Peter Rowan

Rowan-leadPeter Rowan
The Lion Of Bluegrass Unveils A New Album
And Reflects On Life At 75

The music world took pause when word got out that Peter Rowan was canceling shows earlier this year due to health reasons. Rowan has toured in various capacities while in the music business since he was a young man. Now at 75, any news of canceled gigs and or a health scare is sure to get the attention of those who love his artistry.

Before the cancellations were announced in January, I spent time with Rowan at the Jam In The Trees Festival in August of 2017 in Black Mountain, N.C. While there, he looked a bit tired and walked with a cane, yet was animated and full of conversation and music. The road has taken its toll on many a younger troubadour, so no one would think less of Rowan if he took a break to relax. But, there was more to the story. Rowan is now back on the road, feeling better and excited about his first-ever album for Rebel Records called Carter Stanley’sEyes. He breaks down this new bluegrass recording and tells the story of his eventful and unexpected trip to the ER a few months ago.

“I had to take some time off to regain my strength and my health,” Rowan says. “I went to see a nurse because I thought I was having an allergy attack and was short of breath. She said, ‘No, you need to go to the Emergency Room.’ It turns out that my whole system was worn out, so I had to restart everything. I lost 30 pounds and am getting my stamina back now.” When news of Rowan’s situation spread, friends, family, music collaborators, and acquaintances all reached out to him in wonderful ways.

“It was a great time as far as woodshedding and coming up with new musical ideas. But during that period, and I could be fooling myself, I never felt that episode was signaling my time for the curtain to come down. Other people showed up in my life then. I must say, I wrote a lot of thank you notes, because I heard from everybody. I heard from anybody that I ever had anything to do with, and it made me feel humble and thankful. Their support meant a lot.”

Now back on track, his new album for Rebel Records features original songs, plus a select group of covers made famous by the Stanley Brothers, Bill Monroe, the Louvin Brothers, Lead Belly, and others. Helping out on the project are Chris Henry, Jack Lawrence, Don Rigsby, Tim O’Brien, Patrick Sauber, Paul Knight, Blaine Sprouse, Jamie Oldaker, and Todd Pons.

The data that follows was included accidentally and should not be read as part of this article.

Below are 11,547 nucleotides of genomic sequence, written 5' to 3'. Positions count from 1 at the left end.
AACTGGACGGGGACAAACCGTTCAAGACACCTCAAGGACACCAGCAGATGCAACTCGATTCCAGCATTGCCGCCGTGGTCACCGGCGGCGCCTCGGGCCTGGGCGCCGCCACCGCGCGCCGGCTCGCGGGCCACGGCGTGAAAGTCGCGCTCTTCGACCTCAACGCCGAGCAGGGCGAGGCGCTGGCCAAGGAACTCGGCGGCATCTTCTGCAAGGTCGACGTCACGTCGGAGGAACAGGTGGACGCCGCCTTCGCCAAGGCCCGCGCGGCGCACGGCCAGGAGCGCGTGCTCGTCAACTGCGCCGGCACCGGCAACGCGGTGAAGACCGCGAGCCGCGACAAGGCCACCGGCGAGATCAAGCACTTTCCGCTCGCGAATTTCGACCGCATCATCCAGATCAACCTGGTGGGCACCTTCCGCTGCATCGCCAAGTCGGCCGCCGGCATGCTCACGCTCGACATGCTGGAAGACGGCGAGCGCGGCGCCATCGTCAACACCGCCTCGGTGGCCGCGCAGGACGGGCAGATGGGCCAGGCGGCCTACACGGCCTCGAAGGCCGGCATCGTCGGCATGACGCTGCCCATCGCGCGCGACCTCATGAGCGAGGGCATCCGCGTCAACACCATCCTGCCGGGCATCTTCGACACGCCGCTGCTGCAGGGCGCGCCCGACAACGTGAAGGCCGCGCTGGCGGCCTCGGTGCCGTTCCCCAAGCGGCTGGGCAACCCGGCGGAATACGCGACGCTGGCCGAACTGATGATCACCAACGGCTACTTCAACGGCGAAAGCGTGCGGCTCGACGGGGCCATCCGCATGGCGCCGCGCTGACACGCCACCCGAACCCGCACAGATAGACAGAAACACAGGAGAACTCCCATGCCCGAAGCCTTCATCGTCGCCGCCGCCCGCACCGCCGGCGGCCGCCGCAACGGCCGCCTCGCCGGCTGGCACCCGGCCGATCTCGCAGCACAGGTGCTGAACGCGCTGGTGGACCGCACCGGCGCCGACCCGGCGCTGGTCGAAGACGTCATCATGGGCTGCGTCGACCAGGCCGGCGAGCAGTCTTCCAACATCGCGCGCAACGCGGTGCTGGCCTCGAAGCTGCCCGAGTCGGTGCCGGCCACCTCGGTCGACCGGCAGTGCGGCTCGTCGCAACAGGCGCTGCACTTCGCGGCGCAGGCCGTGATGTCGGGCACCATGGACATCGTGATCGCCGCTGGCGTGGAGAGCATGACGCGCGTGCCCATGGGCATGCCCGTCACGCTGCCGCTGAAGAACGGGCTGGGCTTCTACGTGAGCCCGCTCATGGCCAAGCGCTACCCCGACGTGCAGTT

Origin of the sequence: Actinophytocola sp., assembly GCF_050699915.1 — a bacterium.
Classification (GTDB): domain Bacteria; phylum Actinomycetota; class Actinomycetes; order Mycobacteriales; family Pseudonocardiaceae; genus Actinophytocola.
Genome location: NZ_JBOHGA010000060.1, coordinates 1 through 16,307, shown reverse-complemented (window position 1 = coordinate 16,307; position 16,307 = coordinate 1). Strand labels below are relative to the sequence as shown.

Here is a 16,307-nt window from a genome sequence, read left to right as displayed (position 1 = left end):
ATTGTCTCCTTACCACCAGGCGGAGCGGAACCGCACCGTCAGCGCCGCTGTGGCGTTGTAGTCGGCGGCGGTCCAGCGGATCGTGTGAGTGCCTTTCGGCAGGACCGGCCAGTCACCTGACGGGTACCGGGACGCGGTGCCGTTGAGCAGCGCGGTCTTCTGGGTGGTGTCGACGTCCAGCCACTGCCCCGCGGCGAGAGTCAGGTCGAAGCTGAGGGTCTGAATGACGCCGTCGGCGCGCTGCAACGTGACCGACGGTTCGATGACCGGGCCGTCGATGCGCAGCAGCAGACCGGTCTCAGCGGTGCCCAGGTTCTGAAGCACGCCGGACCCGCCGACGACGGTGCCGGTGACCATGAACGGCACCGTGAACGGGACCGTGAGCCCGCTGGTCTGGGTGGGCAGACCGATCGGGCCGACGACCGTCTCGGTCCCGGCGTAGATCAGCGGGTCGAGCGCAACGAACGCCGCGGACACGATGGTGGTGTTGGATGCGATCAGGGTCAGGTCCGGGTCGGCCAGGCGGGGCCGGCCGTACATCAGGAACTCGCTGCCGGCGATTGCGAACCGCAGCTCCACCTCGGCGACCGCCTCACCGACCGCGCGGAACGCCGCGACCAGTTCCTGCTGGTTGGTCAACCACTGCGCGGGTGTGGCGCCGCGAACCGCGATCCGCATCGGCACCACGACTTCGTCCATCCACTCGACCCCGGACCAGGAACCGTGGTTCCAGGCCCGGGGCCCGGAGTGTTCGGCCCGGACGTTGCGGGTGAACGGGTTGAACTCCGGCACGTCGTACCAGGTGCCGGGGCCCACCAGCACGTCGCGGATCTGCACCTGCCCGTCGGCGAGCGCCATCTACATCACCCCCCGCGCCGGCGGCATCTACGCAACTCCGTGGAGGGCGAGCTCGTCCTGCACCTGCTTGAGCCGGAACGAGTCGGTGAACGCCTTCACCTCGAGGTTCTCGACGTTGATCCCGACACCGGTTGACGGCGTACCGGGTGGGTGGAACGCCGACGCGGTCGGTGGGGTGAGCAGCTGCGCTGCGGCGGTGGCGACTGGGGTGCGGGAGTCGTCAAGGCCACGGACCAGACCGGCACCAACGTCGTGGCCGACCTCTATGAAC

“I’m glad to be with Rebel Records. In a way, it’s long overdue. This is the right record for that label because it’s a bluegrass album. Bluegrass is that tricky area where you water the roots of the bluegrass tree and keep the tree healthy, and the music stays healthy by that activity. It’s not a progressive record. It’s not about showing off how we can go here or go there. It’s a good ole hardcore bluegrass record—one that I’ve wanted to do for a long time. Bluegrass is a big world, and I’ve been lucky enough to be able to do variations of the theme. I associate Dave Freeman [Rebel Records owner] with those people in the bluegrass world like Bill Monroe and Ralph Rinzler; guys who had a passion for the music way back when. Dave kept his focus, and I loved his County Sales business because almost everything that was on vinyl is out on CD now, and I love to hear Riley Puckett and Clark Kessinger’s music. And, Dave and [his son] Mark Freeman are still bringing out and featuring young people on their label.”

The title cut, “The Light In Carter Stanley’s Eyes,” is based on a true story about a day when Bill Monroe asked Rowan to drive him to the Clinch Mountains to spend time with Carter Stanley near the end of Carter’s life. Rowan was a young buck then, in the mid-1960s, hanging out with two older legends who admired each other. The poignancy of that visit has stayed with Rowan all these years.

“I was never really introduced to Ralph Stanley, though we would say things to each other while we were out there doing things,” Rowan recalls. “With Ralph, it was more like you were rubbing shoulders with all of these people in that world, yet nobody ever got that formal about it. Now, Bill Monroe did make sure that I was formally introduced to his brother Carter. But by then, we had already played the Newport Folk Festival and had done workshops with the Stanley Brothers, and it was like everybody was in their separate worlds. I asked Ralph if I could sing ‘White Doves’ with him one time because Old & In The Way had done it. But, the way they sang it was in a fast waltz, while the way Jerry Garcia did it with the rest of us in Old & In The Way was that ‘epic flow’ kind of version. Jerry understood space.”

The backstage atmosphere in the 1960s was fascinating, yet happened in a certain way. “There was a lot of unspoken competition in bluegrass, and a lot of stalking then,” says Rowan. “The ones who were friendly at the Newport Folk Festival were the blues guys like Willie Dixon and the guys in Muddy Waters’ band. They were like we were, as in, ‘We’re playing with the masters.’ The younger guys were all as excited to play with Muddy Waters, as we were to be Blue Grass Boys. Mike Bloomfield was over-the-top excited. You were hanging in a tent for a while and the vibe was so magical, but then everybody does their own thing and goes their own way.”